Android M and Privacy: Giving Users Control over App Permissions


Android M and Privacy: Giving Users Control over App Permissions

Android M promises to deliver several new user-control features built to advance transparency, choice, and predictability. The new App Permissions system allows users to select permissions specific to each app and device feature. The granular system requires apps to request user permissions individually as the features are needed, opposed to the former all-or-nothing prompt at install. Once installed, users can modify the app’s access to device features at any time.

Android System Settings

App Permissions simplifies the device-feature access, while providing greater user control.
Android M’s App Permissions model creates eight controllable device-feature groups: Calendar, Camera, Contacts, Location, Microphone, Phone, SMS, and Sensors. Access to each of these features may be selectively denied at the user’s leisure throughout the lifecycle of the app. Lower risk permissions, such as access to the alarm clock and internet, are automatically granted to a requesting app at install. Users can still review these permissions prior to installing, but the current build hides these permissions later.

How to adjust your apps’ permissions.
The Android M Preview build provides users with two methods of accessing and changing permissions to the eight permission groups. First, users can access all permissions that an app has sought by selecting Settings => Apps => [The App] => Permissions. Second, users can view all apps that have sought permissions based on the eight feature categories by selecting Settings => Apps => [3-Dot Menu] => Advanced => App permissions. Whether a user is concerned with the permissions of a specific app or for a distinct device feature, the two methods of access give users a quick and clear means to modify either. Furthermore, users will still have separate access to location requests made by apps via the Settings page.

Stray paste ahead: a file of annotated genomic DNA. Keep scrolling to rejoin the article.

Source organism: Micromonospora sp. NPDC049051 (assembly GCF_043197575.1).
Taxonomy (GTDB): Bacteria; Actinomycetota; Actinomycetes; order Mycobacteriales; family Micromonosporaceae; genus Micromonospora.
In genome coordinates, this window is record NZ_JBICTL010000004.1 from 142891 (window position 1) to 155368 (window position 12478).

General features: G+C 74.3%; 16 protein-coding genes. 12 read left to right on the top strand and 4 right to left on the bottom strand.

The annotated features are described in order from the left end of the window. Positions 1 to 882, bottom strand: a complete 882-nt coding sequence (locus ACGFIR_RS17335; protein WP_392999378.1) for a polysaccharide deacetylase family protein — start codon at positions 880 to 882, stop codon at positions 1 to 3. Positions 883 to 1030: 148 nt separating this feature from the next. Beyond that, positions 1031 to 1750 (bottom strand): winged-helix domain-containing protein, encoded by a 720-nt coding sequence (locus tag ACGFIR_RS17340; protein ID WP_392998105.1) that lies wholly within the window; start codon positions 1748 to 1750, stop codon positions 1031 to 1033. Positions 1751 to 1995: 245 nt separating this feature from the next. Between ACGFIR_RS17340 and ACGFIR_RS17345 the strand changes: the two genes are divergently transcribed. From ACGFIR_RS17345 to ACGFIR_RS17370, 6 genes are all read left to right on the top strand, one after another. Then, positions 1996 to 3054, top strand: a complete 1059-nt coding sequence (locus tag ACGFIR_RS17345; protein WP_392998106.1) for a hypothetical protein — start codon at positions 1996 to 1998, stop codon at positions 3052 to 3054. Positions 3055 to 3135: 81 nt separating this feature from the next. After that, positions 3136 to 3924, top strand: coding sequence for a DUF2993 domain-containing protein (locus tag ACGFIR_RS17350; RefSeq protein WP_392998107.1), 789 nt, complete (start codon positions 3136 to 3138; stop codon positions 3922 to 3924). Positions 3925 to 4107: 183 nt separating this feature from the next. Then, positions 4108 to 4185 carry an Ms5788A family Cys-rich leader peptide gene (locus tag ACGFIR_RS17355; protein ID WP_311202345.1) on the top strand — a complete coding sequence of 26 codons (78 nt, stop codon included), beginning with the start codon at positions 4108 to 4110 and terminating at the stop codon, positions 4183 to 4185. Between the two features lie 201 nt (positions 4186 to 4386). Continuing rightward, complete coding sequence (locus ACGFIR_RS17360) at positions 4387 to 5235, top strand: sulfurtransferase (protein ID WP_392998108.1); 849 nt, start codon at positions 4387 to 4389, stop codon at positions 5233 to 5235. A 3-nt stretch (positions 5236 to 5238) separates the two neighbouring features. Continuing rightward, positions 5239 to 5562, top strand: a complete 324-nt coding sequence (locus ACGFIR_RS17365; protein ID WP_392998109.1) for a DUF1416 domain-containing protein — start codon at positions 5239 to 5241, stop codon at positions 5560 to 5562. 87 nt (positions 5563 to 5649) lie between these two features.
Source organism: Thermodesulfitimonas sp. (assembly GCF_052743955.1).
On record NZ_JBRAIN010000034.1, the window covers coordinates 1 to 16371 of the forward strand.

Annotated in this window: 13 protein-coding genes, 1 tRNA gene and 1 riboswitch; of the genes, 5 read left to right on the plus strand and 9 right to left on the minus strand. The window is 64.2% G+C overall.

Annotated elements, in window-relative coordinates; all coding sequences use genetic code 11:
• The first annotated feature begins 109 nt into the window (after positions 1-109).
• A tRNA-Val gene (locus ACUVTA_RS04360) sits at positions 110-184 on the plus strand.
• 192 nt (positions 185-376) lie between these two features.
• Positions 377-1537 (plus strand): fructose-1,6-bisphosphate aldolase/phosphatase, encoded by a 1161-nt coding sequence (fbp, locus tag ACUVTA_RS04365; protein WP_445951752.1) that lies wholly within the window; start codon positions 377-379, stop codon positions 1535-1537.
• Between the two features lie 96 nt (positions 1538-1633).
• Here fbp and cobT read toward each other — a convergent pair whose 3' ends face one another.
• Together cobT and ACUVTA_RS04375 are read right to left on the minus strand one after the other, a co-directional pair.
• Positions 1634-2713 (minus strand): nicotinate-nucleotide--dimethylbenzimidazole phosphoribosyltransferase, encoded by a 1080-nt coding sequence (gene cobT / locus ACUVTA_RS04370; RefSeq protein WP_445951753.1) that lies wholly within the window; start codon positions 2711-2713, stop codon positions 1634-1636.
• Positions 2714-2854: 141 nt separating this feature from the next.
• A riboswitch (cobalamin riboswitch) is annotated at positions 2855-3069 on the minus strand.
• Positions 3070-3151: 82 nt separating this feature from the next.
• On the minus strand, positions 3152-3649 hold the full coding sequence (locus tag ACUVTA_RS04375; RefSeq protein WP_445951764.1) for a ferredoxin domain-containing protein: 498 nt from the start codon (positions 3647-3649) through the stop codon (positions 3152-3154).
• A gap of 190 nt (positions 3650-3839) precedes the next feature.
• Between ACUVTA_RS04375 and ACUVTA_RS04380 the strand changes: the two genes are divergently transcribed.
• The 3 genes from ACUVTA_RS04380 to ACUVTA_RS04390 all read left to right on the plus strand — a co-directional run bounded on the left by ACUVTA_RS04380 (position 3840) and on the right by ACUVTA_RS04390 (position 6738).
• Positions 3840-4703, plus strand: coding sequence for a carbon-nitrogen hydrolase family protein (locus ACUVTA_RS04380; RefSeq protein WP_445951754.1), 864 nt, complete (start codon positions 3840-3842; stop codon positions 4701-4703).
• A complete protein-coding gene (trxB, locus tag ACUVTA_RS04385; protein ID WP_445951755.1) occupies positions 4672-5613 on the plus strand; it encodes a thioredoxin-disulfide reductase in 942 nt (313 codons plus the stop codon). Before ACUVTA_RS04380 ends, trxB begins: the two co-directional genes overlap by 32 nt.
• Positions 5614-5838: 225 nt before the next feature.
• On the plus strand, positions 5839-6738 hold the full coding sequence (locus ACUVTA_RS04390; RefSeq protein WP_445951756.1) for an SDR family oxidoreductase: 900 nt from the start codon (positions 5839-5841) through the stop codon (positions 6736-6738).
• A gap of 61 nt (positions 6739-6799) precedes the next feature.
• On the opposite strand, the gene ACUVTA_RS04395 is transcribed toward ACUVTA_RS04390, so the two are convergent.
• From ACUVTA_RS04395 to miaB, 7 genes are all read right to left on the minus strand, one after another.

Users can limit access to the features they want.
Google will no longer allow developers to present users with an all-or-nothing list of permissions. This will address the issue of apps seeking permission for device features unnecessary to the app’s operation, forcing users into undesired permissions if they accept the app. By giving individual-feature choices, users can opt-in to only the permissions – and the associated functionality – that they desire. And the full list of permissions that each app seeks will still be available to users before downloading.

Developers are encouraged to prove the value for users granting apps permissions.
Once an app is installed, users will be able to modify their permission preferences at any time. Permissions may be granted initially. But failing to provide users with an immediate return on investment for their data will lead many to adjust their settings accordingly. At-will modifications provide users with a workaround for use-specific access. For rarely needed features, users can allow access to device features only when they need them.

Developers are rewarded for disclosing the purpose of the app’s feature request.